Wednesday, December 31, 2008

Column with a short shelf life.

I wrote this piece back in November but never managed to sell it to anyone. So I figured I'd give it away for free, right here, to you lucky people.


There are two types of people in this country: Those who despise an election process that drags on for nearly two years, and those who merely hate it. But do the members of these diverse groups have valid reasons for their feelings? Does all this electioneering lead to sensory overload?

Let’s take a look back at the bid for the presidency. Barack Obama announced his candidacy a full twenty-one months before the election. John McCain followed suit three weeks later. Which meant we, the general public, were forced to begin thinking about all sorts of painful issues much earlier than was truly necessary. I, for one, resent the fact that precious media resources were devoted to topics such as the economy, health care, and the war on terrorism, rather than focusing on more relevant subjects, such as Clay Aiken’s sexual preference or the latest castoff from “Dancing With the Stars.”

Fortunately, the pundits—in an effort to keep our attention—had the good sense to dangle a few shiny objects in our field of vision, such as the cost of Governor Palin’s wardrobe, photos from her days as a beauty queen, and, in a surprising twist, a comprehensive etymological study of the phrase “hockey mom.”

But is this type of in-depth coverage more than the average American voter can withstand? To find out, I spoke to a man I’ll call “Joe the Figment.” The results of our conversation were revealing, to say the least.

Me: Mr. Figment, do you think today’s political campaigns are too long? Does the ceaseless barrage of rhetoric numb the average citizen to the point where he or she simply tunes out?

Joe the Figment: I like bean dip.

Me: Interesting. So is a two-year election cycle overkill or, to the contrary, does it give each of us ample time to thoroughly analyze the candidates’ views?

Joe the Figment: I wish I owned a pony.

Clearly, all of this campaigning is taking a toll. The question is, what can we do about it? In my view, one solution would involve a national “announce your candidacy” day, falling perhaps a month before the general election. Unfortunately, with the pesky First Amendment being what it is, there is no effective means by which to prevent a candidate from announcing his or her intentions early and beginning an oratorical assault on our senses.

That leaves only one viable option: Endeavor to make the campaigns, and the election itself, much more entertaining. To that end, I humbly submit the following trio of suggestions.

• Allow the debates to be judged by those renowned arbiters of talent, Simon, Paula, and Randy. The possibilities are intriguing. You could, for instance, require the candidates to perform an a capella arrangement of their foreign policy platform. “Nonsense,” you might say. “Musical ability has nothing to do with a candidate’s political prowess.” I say: Tell that to Bill Clinton and his saxophone.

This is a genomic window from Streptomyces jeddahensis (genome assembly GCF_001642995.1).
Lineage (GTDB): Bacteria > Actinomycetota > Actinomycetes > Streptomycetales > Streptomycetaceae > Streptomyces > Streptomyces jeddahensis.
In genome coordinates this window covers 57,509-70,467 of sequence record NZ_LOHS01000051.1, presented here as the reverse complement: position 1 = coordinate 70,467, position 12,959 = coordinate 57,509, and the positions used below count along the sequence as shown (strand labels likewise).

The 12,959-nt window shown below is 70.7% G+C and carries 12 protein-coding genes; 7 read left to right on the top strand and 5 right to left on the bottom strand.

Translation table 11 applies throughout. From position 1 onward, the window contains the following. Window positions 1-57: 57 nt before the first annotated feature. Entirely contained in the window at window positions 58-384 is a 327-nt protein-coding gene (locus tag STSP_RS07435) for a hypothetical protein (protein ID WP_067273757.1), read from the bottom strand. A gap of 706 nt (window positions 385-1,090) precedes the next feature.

• Stage a no-holds-barred cage match between vice presidential candidates. Talk about a crowd pleaser. And if you think Joe Biden would have had an unfair advantage over Sarah Palin in this arena, you are deluding yourself. Yes, Biden has years of cutthroat Senate experience on his side, but Palin’s survival instincts are as sharply honed as the hunting knife she used to dispatch a feral hog last spring.

• Haul out the polygraph machine. At every rally, campaign stop, stump speech, and town hall meeting, the candidates’ statements would be charted by a lie detector. Not only would this strategy reveal their true feelings on issues such as abortion, Social Security, and taxes, we would likely get a few chuckles from the reactions to such seemingly innocuous remarks as, “It’s great to be back in Des Moines.”

These are but a few examples of how we can make the election process more rewarding and less stressful for all of us. I urge you to take my words to heart.

By the way, I am running for county dogcatcher in 2010. I would appreciate your support.

Sunday, December 21, 2008

More of that big buck.

Just click here to see a video I posted on YouTube.

O' sweet irony, why must you torment me so?

I've been hunting some this year and haven't seen a good deer yet. I went yesterday afternoon and saw nothing. When I got home, Becky had taken this photo of a deer that was hanging around our front yard.

Friday, December 19, 2008

Memorable holiday music, to say the least

One of the ad agencies where I used to work (a long time ago) made this very memorable holiday video. Make sure you watch it all the way through.

Way to go, Joe!

My friend Joe Valenzuela sent me a photo from his latest blood donation. That means he earns a free hardback. So, Joe, email me again and let me know which book you want and how you'd like it signed. (Joe forgot to make the "Hook 'Em Horns" gesture, but since he's been to so many of my signings, I'll let it slide.)

Who's next? Go give blood and earn a free hardback! See the blog entry below.....

Thursday, December 18, 2008

Want to own a Kleenex tainted with Scarlett Johansson's snot—and a little lipstick?

You can, right here

Men Are Just Happier People

My wife just forwarded this to me. Pretty funny.

Why Men Are Happier Than Women.....

Your last name stays put. 

The garage is all yours.

Wedding plans take care of themselves. 

Chocolate is just another snack. 

You can be President. 

You can never be pregnant. 

You can wear a white T-shirt to a water park. 

You can wear NO shirt to a water park. 

Car mechanics tell you the truth.

The world is your urinal. 

You never have to drive to another gas station restroom because this one is just too icky. 

You don't have to stop and think of which way to turn a nut on a bolt.

Same work, more pay.